Asked whether the object of the movement was a negotiated peace with the Army, Trott was emphatically negative. Peace, he said, and incidentally the success of the movement was only possible after the military power of Germany had been broken. It was hoped, however, that, at an unstated time, it would be possible to stage a coup d'etat and substitute for the present regime a provisional government which could "demand a new deal" from the United Nations for the "decent Germans".
Once established, this government would take certain immediate measures which should serve as acts of good faith vis-a-vis the Allies. These measures would include:
1. The proclamation of the restoration of the Rechtsstaat.
2. The rescinding of anti-Jewish legislation.
3. The return of confiscated property to Jews and Gentiles alike.
4. The evacuation of all occupied territory in Western Europe.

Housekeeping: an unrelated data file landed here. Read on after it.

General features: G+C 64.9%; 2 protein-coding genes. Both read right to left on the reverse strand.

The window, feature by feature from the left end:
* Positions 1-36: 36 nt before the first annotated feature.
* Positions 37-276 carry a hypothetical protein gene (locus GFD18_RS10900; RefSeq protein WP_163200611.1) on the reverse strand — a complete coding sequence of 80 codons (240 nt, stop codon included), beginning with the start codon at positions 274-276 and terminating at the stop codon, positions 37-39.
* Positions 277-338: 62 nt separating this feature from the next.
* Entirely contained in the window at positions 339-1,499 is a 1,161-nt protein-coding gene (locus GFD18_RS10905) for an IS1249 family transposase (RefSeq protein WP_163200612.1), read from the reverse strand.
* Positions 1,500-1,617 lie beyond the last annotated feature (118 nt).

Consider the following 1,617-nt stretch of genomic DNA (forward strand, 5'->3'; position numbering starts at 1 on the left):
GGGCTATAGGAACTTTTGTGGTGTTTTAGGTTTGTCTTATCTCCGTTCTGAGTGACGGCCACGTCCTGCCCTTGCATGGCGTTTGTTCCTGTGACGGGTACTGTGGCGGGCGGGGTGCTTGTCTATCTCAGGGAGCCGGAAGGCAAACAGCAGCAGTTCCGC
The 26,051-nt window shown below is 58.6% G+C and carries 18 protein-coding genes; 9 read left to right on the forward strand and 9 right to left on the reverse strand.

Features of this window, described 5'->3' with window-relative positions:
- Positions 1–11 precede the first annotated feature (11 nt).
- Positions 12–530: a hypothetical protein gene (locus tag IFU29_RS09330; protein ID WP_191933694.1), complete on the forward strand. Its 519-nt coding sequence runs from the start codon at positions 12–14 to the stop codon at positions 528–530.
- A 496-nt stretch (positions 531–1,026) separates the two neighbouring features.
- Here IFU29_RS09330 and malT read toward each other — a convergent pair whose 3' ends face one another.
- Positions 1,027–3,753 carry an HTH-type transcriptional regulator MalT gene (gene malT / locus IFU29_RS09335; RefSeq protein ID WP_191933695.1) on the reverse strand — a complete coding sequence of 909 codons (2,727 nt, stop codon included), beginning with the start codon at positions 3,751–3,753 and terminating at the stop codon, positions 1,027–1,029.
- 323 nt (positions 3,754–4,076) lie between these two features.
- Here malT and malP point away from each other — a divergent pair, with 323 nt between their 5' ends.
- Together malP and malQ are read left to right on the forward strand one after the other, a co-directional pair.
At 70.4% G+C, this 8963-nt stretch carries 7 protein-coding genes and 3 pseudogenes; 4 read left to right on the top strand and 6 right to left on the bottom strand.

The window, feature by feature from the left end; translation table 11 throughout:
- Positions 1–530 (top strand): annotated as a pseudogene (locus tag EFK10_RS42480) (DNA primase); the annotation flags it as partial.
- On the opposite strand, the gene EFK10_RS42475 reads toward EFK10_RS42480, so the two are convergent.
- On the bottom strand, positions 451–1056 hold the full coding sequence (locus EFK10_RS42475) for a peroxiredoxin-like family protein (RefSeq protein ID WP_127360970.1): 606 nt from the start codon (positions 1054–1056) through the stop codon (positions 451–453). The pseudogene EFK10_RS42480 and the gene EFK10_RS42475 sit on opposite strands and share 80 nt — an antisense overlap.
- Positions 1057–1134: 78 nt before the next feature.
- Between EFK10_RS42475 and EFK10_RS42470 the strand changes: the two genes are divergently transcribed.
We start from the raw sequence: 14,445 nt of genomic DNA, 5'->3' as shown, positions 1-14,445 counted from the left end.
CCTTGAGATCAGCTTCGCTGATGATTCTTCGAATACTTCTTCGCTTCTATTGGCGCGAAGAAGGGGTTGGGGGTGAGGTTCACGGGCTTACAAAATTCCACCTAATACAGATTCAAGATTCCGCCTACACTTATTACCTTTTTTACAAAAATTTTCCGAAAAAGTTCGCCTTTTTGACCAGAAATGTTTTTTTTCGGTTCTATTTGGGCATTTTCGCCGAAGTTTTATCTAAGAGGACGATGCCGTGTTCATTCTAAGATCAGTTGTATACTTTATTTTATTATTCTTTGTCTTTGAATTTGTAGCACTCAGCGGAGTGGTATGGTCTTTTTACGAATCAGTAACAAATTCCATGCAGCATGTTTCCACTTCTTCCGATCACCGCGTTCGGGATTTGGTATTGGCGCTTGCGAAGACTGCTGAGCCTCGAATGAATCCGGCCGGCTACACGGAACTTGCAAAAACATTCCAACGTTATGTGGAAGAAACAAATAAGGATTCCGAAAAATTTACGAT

(N.B. No provision was made in these "immediate measures" for the evacuation of Czecho-Slovakia, Poland, Austria, Greece and Yugo-Slavia, and though Mr. Eliot was not entirely clear on the point, it was his impression that Trott was unwilling to surrender any territory which would weaken the position of Germany against Russia.)
5. A statement on the position which the new Germany sees for herself in a federated Europe which she would not seek to dominate.
6. A proposal that, in view of the chaos which would exist in Germany after the collapse of the Nazi regime and the consequent danger of Communism, the German Army in a properly reduced form should be permitted to assist and co-operate with the forces of the United Nations in keeping order within the Reich.
It was finally re-emphasized that there should be no let-up in the Allied attacks on Germany, for under this pressure the movement would grow and gather strength. It was, however, felt that Allied propaganda should give some assurance to the German people that a differentiation would be made between themselves and the Nazi Party, and that Germany would not be partitioned as of her former frontiers. At present they were being convinced by Goebbels that defeat would spell extinction.
Source: Note on the Eliot-Trott Conversations, Geneva, December 1941, U.S. National Archives and Records Administration, College Park, MD, Record Group 226, Entry 210, Box 92, Folder 367.